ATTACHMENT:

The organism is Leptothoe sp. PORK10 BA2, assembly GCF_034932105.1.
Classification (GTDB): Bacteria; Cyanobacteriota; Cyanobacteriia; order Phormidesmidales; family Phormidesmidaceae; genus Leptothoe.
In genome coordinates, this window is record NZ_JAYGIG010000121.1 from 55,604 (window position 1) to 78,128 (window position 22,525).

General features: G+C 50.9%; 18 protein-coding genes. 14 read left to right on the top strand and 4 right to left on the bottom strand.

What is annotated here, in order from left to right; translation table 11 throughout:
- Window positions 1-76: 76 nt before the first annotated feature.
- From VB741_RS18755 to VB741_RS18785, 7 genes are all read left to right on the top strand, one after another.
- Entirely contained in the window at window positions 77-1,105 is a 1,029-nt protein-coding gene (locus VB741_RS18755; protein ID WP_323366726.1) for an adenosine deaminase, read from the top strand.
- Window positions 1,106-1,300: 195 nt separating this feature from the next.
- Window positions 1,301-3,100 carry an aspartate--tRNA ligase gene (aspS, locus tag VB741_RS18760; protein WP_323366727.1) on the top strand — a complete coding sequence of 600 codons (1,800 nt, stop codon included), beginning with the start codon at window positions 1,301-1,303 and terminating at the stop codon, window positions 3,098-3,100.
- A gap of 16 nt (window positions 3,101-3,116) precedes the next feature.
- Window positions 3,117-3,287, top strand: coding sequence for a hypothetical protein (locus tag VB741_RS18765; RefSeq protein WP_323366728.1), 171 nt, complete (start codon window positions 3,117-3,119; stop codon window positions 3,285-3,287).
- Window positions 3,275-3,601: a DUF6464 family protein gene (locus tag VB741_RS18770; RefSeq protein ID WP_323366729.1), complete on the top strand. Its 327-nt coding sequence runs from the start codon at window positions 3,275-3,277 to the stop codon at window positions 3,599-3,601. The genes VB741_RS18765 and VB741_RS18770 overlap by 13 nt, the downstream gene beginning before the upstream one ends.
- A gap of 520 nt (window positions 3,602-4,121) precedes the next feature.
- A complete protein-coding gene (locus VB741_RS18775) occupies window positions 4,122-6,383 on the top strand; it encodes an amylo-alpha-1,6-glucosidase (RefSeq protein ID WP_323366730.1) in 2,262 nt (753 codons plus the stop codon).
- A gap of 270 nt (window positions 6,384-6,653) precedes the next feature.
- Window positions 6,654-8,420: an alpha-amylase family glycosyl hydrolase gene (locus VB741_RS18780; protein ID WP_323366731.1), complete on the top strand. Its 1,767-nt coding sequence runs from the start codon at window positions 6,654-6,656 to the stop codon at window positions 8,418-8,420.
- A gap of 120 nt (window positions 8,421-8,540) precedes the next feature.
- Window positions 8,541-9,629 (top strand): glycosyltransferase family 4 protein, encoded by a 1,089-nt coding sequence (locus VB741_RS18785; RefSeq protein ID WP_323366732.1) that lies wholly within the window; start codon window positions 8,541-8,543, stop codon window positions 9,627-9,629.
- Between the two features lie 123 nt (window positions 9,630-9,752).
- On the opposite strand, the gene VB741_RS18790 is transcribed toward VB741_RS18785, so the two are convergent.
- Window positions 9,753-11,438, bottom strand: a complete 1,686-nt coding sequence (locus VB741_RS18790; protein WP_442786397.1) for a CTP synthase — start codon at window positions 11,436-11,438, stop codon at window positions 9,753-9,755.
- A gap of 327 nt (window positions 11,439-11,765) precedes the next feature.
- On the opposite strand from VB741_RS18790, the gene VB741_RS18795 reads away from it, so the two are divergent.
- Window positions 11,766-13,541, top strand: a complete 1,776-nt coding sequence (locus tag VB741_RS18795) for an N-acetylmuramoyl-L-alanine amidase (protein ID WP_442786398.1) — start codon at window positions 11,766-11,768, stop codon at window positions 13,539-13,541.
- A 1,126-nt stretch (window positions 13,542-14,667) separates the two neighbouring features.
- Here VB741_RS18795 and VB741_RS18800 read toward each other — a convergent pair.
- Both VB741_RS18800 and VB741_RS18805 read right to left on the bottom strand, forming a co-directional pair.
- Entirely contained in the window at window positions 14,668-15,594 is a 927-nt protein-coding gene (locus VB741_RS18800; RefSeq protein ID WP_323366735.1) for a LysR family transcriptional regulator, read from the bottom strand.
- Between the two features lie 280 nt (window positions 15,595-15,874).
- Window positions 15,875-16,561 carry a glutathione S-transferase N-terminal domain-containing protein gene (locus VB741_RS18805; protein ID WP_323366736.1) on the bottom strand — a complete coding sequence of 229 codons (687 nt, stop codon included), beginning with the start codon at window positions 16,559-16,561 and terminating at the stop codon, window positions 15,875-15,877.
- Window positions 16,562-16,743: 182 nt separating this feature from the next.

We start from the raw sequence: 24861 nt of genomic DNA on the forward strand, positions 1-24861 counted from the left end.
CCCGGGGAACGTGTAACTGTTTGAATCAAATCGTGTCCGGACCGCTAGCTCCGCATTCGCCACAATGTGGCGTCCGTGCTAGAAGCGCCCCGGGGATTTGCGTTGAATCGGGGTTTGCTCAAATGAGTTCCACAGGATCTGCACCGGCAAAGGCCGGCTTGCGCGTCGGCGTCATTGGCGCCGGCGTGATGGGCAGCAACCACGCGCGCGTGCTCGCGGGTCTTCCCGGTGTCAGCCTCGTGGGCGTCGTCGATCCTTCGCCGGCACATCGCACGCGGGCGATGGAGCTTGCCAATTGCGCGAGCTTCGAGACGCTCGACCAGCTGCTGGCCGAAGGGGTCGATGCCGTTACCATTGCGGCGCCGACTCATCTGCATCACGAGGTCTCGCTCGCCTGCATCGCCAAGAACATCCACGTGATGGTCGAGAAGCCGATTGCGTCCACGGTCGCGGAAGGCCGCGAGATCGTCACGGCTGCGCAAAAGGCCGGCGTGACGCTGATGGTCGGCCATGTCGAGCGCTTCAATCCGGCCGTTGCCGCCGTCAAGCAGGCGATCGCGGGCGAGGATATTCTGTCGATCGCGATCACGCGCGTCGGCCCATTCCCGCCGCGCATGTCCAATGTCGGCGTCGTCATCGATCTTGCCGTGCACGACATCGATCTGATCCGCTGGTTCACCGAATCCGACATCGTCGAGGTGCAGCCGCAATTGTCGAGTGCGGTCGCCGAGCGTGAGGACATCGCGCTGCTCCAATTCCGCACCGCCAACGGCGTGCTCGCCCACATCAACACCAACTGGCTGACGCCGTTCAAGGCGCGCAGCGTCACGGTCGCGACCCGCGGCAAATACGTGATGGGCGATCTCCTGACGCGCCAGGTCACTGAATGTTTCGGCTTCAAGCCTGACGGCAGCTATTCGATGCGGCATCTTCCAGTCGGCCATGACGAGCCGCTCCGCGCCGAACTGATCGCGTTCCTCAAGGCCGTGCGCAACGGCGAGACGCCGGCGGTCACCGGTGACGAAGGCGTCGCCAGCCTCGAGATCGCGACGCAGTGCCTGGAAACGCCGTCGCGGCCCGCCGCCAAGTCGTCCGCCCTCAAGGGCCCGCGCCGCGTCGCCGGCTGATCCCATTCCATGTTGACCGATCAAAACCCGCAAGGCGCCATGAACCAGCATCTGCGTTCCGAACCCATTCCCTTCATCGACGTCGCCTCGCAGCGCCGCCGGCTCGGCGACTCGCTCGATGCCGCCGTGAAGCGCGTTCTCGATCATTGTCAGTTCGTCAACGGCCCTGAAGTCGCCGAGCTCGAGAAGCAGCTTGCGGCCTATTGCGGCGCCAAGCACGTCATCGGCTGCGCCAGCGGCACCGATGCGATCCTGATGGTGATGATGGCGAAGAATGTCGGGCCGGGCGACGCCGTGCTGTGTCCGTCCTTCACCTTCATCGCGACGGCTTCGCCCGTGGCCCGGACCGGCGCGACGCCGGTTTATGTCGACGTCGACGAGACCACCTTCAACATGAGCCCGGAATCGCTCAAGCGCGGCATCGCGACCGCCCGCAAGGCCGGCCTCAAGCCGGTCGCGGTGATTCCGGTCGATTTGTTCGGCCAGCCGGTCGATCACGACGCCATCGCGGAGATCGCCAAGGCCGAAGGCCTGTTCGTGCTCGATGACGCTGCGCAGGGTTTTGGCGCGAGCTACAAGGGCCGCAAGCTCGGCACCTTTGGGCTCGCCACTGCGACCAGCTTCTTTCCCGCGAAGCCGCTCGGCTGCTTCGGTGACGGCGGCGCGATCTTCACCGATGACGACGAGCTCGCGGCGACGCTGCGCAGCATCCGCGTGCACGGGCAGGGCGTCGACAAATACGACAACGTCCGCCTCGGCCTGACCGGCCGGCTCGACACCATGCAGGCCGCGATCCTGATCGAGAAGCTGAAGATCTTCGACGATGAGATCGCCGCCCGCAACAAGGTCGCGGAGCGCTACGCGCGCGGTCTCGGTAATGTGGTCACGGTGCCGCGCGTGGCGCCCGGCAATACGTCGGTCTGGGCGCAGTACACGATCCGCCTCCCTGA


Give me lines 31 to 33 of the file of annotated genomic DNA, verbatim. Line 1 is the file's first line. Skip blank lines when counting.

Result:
- Window positions 15,875-16,561 carry a glutathione S-transferase N-terminal domain-containing protein gene (locus VB741_RS18805; protein ID WP_323366736.1) on the bottom strand — a complete coding sequence of 229 codons (687 nt, stop codon included), beginning with the start codon at window positions 16,559-16,561 and terminating at the stop codon, window positions 15,875-15,877.
- Window positions 16,562-16,743: 182 nt separating this feature from the next.

We start from the raw sequence: 24861 nt of genomic DNA on the forward strand, positions 1-24861 counted from the left end.